Asclepias cordifolia. They have large tubers. There's a good chance it will come back.
That cordifolia is gorgeous, Jay. Worth another try, if you ask me, Iris. ;)
Hm. Well. Ok. Since you twisted my finger, I am off to Joyfulbutterfly :)
I didn't know you could buy cordifolia plants. It's a backup in case I have problems.
I ordered. Did from this nursery for the first time last year. The plants looked great and since they are pretty close to me, I did often get them within 3 days of placing my order. Important if you think you are going to run out of food for the caterpillars and have no trustworthy nursery close by. I just hope I still remember what I ordered from where come April and shipping time. It’s starting to add up.
I'll see how it goes with the ten seeds. They are supposed to be slow growing, but also forming tubers at the same time. Too bad joyfulbutterfly doesn't sell amplexicaulis or quadrifolia. We are getting hit with a winter storm, and it's very cold.
my gif doesn't work either
Working through these trays
5 trays left, all ground cover plants. Its 21 degrees outside, I put out last nights trays in the cold frame.
My Eupatorium coelestinium from ten years ago, It seemed so easy to grow back then. In a slightly wettish environment.
Jay-i see you're getting hit with big sloppy sleet right now. Up here it's blizzard time. No travel for the next 12 hours.
Dandy, this looks like the mistflower I have and really like. There is also one that is a lighter blue. That one arrived as a hitchhiker in an Almost Eden pot 2 years ago. Seems to be an annual but is re seeding itself all over the place. Skip, trying to think just how much planting you will have to do in Spring. Wow.
Hope you are all doing fine with your Winter weather.
The past 2 years the plugs haven't really gotten to planting size until summer. Hoping 2-3 days for site prep, 1 long day for planting. Should look like this on planting day, a little smaller though https://www.instagram.com/p/BWcsPdblOGZ/?igshid=zsdpxtbk2k8g
Eventually kind of like this
Can't wait to see the fruits of everyone's labors as the months progress!
That’s beautiful! Can’t wait for your pictures!
Skip, are you going to use a roto tiller or anything for the site prep? I like the look you're going for, sort of garden of eden, that's what I want too, with cool native vines rambling through parts of the paths. The tall boneset is so common here that I don't grow it. I've never seen the hyssupifolium around here, so I'm looking forward to growing it.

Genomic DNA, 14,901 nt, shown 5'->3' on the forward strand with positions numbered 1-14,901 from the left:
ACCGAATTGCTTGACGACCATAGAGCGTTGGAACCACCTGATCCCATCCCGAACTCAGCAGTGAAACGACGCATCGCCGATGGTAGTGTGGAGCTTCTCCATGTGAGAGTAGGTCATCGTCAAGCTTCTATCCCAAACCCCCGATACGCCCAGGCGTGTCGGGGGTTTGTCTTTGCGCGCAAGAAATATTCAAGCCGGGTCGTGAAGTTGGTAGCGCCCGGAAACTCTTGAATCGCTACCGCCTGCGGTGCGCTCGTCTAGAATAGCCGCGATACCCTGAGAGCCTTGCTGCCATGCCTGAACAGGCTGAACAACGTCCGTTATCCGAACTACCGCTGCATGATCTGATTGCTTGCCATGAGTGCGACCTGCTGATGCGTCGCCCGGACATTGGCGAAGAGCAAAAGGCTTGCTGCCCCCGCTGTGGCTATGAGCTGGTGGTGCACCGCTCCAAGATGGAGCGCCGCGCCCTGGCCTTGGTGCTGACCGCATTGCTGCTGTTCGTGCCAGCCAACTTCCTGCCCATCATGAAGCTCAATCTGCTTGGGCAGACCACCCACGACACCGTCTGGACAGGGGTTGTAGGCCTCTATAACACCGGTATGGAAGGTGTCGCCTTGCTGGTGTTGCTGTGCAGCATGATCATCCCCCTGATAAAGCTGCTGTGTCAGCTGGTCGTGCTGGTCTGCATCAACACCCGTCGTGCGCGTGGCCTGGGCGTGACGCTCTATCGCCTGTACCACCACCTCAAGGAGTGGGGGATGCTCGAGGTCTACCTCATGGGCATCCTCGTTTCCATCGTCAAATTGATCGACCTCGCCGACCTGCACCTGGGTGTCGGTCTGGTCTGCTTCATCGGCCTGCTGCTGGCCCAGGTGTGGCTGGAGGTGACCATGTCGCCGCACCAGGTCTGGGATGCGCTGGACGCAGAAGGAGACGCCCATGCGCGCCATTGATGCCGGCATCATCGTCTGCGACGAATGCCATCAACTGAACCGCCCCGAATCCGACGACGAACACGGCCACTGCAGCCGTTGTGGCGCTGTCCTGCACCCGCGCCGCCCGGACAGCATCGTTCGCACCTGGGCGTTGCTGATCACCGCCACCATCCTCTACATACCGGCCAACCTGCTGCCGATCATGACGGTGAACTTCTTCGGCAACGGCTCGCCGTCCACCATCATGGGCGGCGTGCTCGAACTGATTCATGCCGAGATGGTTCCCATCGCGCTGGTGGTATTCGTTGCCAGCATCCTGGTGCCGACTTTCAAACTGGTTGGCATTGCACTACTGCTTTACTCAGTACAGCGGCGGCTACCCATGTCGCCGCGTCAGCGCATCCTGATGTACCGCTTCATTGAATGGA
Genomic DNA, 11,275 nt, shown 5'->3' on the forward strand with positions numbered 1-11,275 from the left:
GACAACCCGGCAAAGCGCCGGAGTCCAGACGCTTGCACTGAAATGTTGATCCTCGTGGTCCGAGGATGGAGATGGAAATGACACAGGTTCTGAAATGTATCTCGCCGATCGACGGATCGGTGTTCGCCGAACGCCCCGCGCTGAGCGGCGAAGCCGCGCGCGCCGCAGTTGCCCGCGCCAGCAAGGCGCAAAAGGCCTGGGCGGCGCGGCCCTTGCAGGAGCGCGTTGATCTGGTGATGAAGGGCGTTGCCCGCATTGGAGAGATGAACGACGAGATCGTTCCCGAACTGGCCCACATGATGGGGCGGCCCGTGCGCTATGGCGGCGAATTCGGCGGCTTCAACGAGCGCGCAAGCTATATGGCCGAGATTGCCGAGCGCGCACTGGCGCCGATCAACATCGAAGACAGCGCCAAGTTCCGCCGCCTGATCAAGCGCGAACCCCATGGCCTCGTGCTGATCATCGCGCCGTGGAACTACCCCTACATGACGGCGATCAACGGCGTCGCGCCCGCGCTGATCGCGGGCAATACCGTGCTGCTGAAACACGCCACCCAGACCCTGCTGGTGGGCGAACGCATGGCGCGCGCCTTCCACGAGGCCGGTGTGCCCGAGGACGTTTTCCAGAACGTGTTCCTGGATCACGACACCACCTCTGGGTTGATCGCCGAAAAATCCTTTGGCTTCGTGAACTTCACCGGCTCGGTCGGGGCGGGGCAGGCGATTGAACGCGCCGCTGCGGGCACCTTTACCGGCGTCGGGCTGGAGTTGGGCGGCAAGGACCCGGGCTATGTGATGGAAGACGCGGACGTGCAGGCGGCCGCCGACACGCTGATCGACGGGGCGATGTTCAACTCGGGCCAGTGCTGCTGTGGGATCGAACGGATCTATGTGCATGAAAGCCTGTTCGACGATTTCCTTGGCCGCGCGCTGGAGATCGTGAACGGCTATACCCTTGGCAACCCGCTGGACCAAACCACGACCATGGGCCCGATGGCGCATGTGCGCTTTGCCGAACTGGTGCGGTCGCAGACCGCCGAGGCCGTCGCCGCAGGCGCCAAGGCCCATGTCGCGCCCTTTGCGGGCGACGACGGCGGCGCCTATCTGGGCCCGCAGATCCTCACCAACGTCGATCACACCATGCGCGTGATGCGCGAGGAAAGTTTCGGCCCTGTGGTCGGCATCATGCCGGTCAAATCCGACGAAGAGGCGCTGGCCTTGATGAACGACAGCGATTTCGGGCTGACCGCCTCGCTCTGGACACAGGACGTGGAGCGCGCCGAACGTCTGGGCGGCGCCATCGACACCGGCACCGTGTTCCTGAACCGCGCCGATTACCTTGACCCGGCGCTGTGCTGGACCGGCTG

Dandy, first it rained ice, then it rained, then it snowed. Starting tomorrow it will be extremely cold for a few days. Hopefully I will get some blue mistflower seeds to germinate. If not, there's always the joyfulbutterfly. Maybe if you put a few wren houses near your dogwoods, the wrens will help control the safely larva. I put wren houses in my bald cypress trees, and they controlled the bagworms.
the hostas have been recycled
I'm probably not going to till. I think 1 or 2 applications of glyphosate, or maybe covering with sheets of black plastic will be my best bet. I'm going to ask my friend with the market garden if he has any extra plastic.
That's a great idea. All my turf is so thin, I can just dig it out easily.
Asclepias hirtella, aka Asclepias longifolia var. hirtella.
It's windy with a real feel of 27, nasty. :(
My turf is mostly perennial weeds. I think if I tilled it or dug off the top 2" it would all grow back.
I found these to use too.
It was around 37 degrees here with rain. Jay, looks like you are all set with the trays. Just need to fill them up.
Jay, have you ordered from Reeseville nursery before? How do you go about it? I found the order form, but there is no mention of what kind of payment they accept and such.
Working on the South Carolina one! Glad I did get the plants last year before Niche gardens went out of business.
Thanks for the link Iris. I paid Reeseville with paypal. I had to talk to the guy a few times.
Thank you, Jay! I sent them a message. Easy enough to pay with PayPal if I would know the shipping/ tax.
Give them a call Iris. I sent them an email then called after a couple weeks when they didn't respond.
A couple of weeks? This is something I would usually move on from. Except I would really like this plant. Guess I will give it a week and call.
What plant, the 'nitens'? I'll have to order 1 too. I think the owner is Todd? So, I have sowed Apios priceana, Actaea rubra, Cnidium monnieri, Houstonia caerulea, Polygala senega, Silphium integrifolium, Mentha arvensis, Oenothera pilosella, Sium sauve, Croton texenis, Croton capitatus, Taxodium distichum, Coreopsis palmata, Helianthus anuus, Anaphalis margaritacea, Parthenium integrifolium, Pycnanthemum virginicum, Salvia recognita, Silene capensis, Aletris farinosa, Chamaelirium luteum, Boehmeria cylindrica, Coreopsis tripteris, Ruellia humilis.
Yes, of course it’s about the Nitens. I hope it works out somehow. Recognize some of your plants. Need to look up others.
Off to a good start Jay, just like 100 more right?
Yeah, about a hundred more give or take 80? I'll probably run out of containers. All the high priority seeds first. Did you sow your Tephrosia seeds in sand? I really want those to germinate.
I mulched them with sand but didn't change the rest of the mix at all. I almost forgot to sow the Scrophularia and Helianthus divaricatus, thankfully I am not finished filling the trays yet. I found a couple stray milkweed seeds I must have dropped on the table while working. I did sow them in a mix thats about 70% sand, 20% turface, 10% promix bx. Lets see how that works.